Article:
Sweden was a fundamentally agricultural country until the nineteenth century and this aspect, together with the close link with nature and its changes over the seasons, has greatly influenced its customs. The awakening of nature is celebrated between April 30 and May 2. Night fires, libations of beer and cider, sausages, barley focaccia cheer up the party that begins on the night of Walpurgis, of pre-Christian origins, traditionally propitious to fairy or demonic apparitions, which ends with dances around a symbolic red pole, decorated with flowers and leaves. The anniversary has also been celebrated for some time by the goliardic corporations (in particular in the universities of Uppsala and Lund), which, on the night of April 30, grant the student cap to freshmen. summer solstice (Midsommar). The latter is celebrated at the end of June, a period that coincides with the beginning of the holidays, and all the bodies of water are filled with boats at the same time. The end of August also marks the end of the summer. But the holidays don’t stop when the cold returns. On 11 November, San Martino, is the feast of the goose and a soup made from goose blood appears on all tables in Sweden, replaced in the far north of the country by a special dish of herring. The celebrations of Christmas here last even a month and go from December 13, the feast of St. Lucia (Luciadagen), which celebrates the longest night of the year, on the twentieth day after Christmas, in which tradition has it that the boys, disguised as beggars, go from house to house to sing popular melodies (folkvisor) to receive small gifts in exchange. It should be noted that music and dance are much loved by the Swedes, lovers of latar, instrumental ballads with violins and flutes to rhythm the folk dances, repeated in the Dalarna, central region of the country, where the ancient costumes are still worn on every propitious occasion, with brightly colored skirts for women, bow tights for men. Among the traditional customs there is also that of writing verses from the Bible on fir barks, painted in bright colors. Lovers of sports, especially of those on snow and ice, the Swedes, lovers of outdoor life, are excellent navigators and even in the heart of Stockholm there are many who own small boats that dot the suggestive area of ’ archipelago. The handicraft is widespread above all in Dalecarlia (fabrics, embroideries, worked wood) and in Lapland (objects of costume jewelery and small jewelery). The traditions in glass and crystal processing, tapestries and carpets are also noteworthy. § The cuisine is generous: abundant breakfasts in the morning (accompanied by the characteristic rye flour biscuits), soups and meat at midday. Salmon (smoked or marinated), pork sausages, smoked reindeer, lutfisk), herring with garlic and mustard. The cuisine generally has a sweet and sour flavor; a typical example is the salted goose, whose recipe also includes sugar. Other typical dishes are pork chop with apple puree, pork with dark beans and meatballs. Swedes are very fond of canapés (smörgds), which are often eaten buffet-style accompanied with brandy, potato dishes, cheeses and excellent desserts (berry tarts and whipped cream cakes). In many dishes, dill appears as a condiment. The most popular drink remains tea, but beer and cider are also widely consumed. Visit vaultedwatches.com for Sweden an easy and popular tourist destination.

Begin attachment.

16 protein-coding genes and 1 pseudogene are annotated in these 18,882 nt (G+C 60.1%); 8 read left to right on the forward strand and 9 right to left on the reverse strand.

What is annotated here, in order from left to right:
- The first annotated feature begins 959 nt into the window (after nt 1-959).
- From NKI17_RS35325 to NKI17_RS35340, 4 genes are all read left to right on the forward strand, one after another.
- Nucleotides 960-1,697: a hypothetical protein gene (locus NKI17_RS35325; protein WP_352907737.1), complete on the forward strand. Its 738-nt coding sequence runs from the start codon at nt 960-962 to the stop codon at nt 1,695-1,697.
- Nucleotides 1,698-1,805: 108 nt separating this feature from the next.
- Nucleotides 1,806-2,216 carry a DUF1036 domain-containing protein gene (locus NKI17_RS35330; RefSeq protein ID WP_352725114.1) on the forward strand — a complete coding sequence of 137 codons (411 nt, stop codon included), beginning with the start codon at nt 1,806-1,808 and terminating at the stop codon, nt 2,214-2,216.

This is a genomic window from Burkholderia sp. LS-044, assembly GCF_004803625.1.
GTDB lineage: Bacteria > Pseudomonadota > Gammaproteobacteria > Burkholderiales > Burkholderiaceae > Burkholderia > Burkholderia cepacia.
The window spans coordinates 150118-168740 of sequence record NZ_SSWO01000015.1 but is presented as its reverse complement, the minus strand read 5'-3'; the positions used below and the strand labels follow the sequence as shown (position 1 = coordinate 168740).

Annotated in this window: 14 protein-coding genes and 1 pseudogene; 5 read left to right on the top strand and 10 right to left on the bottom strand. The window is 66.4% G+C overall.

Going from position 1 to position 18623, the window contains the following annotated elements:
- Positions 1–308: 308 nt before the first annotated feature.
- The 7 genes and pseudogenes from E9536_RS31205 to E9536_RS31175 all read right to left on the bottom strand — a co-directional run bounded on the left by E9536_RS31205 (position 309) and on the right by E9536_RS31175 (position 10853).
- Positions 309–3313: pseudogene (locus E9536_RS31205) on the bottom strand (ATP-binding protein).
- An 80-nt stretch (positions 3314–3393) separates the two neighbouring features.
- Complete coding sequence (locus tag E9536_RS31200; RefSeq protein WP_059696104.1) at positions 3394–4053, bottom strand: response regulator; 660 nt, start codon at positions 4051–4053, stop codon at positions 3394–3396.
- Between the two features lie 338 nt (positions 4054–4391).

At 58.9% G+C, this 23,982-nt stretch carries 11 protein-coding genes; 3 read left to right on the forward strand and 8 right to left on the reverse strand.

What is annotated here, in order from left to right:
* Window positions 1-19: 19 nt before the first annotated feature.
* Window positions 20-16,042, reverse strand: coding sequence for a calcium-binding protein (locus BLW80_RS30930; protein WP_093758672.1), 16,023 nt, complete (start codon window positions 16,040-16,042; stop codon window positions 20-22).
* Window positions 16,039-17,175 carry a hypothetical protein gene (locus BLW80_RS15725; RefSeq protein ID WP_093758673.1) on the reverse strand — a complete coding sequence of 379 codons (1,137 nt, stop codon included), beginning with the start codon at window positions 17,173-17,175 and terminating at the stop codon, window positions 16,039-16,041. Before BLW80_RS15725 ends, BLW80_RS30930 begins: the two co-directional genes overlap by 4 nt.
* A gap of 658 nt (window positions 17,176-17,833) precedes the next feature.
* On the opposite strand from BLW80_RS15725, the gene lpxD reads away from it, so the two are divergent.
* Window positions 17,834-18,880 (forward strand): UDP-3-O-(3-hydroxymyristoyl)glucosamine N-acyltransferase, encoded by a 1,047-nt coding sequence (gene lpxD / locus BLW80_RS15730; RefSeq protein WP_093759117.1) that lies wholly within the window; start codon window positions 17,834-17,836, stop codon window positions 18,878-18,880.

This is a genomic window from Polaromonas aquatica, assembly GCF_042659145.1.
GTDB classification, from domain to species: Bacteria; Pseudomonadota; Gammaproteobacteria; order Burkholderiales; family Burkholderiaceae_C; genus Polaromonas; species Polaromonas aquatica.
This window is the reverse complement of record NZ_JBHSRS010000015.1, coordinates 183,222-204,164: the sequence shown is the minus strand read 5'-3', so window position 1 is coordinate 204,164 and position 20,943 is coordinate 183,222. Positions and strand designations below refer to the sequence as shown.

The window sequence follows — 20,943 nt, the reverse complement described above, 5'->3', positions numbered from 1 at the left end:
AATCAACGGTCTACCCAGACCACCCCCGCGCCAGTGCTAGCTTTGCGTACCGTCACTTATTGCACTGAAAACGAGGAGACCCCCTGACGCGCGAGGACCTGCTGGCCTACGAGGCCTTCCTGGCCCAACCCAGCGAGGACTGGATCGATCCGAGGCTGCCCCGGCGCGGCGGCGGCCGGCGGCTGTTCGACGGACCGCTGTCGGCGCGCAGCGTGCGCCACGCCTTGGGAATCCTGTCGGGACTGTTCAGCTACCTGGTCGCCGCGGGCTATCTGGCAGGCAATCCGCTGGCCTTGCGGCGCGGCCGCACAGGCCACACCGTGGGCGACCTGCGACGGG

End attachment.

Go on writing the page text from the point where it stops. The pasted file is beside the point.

The testimonies of a musical life captured in the Middle Ages are limited to the diffusion of Gregorian chant and also local sacred production, almost always of a monodic character. The affirmation of polyphony is late and only in 1526 Gustavo Vasa founded the court musical chapel in Stockholm. For a long time, however, foreign musicians predominated in the activity of the court chapel: alongside the relevant influences from northern Germany we must remember French and Italian presences. Of German origin is Gustav Düben (1624-1690), the greatest exponent of a dynasty of musicians who headed the court chapel until the early decades of the eighteenth century. In this century Swedish musical life was conditioned by the growing presence of a new bourgeois audience: public concerts were held in Stockholm from 1731. Of particular importance was the figure of JH Roman (1694-1758), who had trained in London and is affected by the ‘ FG Händel. Alongside him we remember JJ Agrell (1701-1763), active in Germany, and two German composers, Abbot Vogler (1749-1814) and JG Naumann (1741-1801) who together with the Italian FA Uttini (1723- 95) were among the protagonists of the flourishing of musical theater, stimulated at the end of the century. XVIII by Gustavo III. While Italian and French influences prevailed in opera and German influences in symphonic and chamber music, at the beginning of the nineteenth century there was a growing interest in the traditions of Swedish folk song. Dominates the first half of the century. XIX the great figure of FA Berwald (1796-1868), probably the greatest Swedish composer. The acceptance of “national” inflections in some works gave I. Hallström (1826-1901) the nickname of Swedish Glinka; A. Söderman (1832-76) also belongs to a similar current. The influence of Wagner and Liszt can be seen in A. Hallen (1846-1925). The relationships with the music of the Norwegians EH Grieg and JS Svendsen, the Danish CA Nielsen and the Finnish J. Sibelius are later noticeable. After E. Sjögren (1853-1918), W. Stenhammar (1871-1927) and H. Alfvén (1872-1960) are remembered in the century. XX among others N. Berg (1879-1957), K. Atterberg (1887-1974), H. Rosenberg (b.1892), KB Blomdahl (1916-1968) and, among the followers of the avant-garde currents of the postwar period, B. Nilsson (b.1937) and B. Hambraeus (b.1928). Among the popular musical traditions, the Sami one is of particular interest.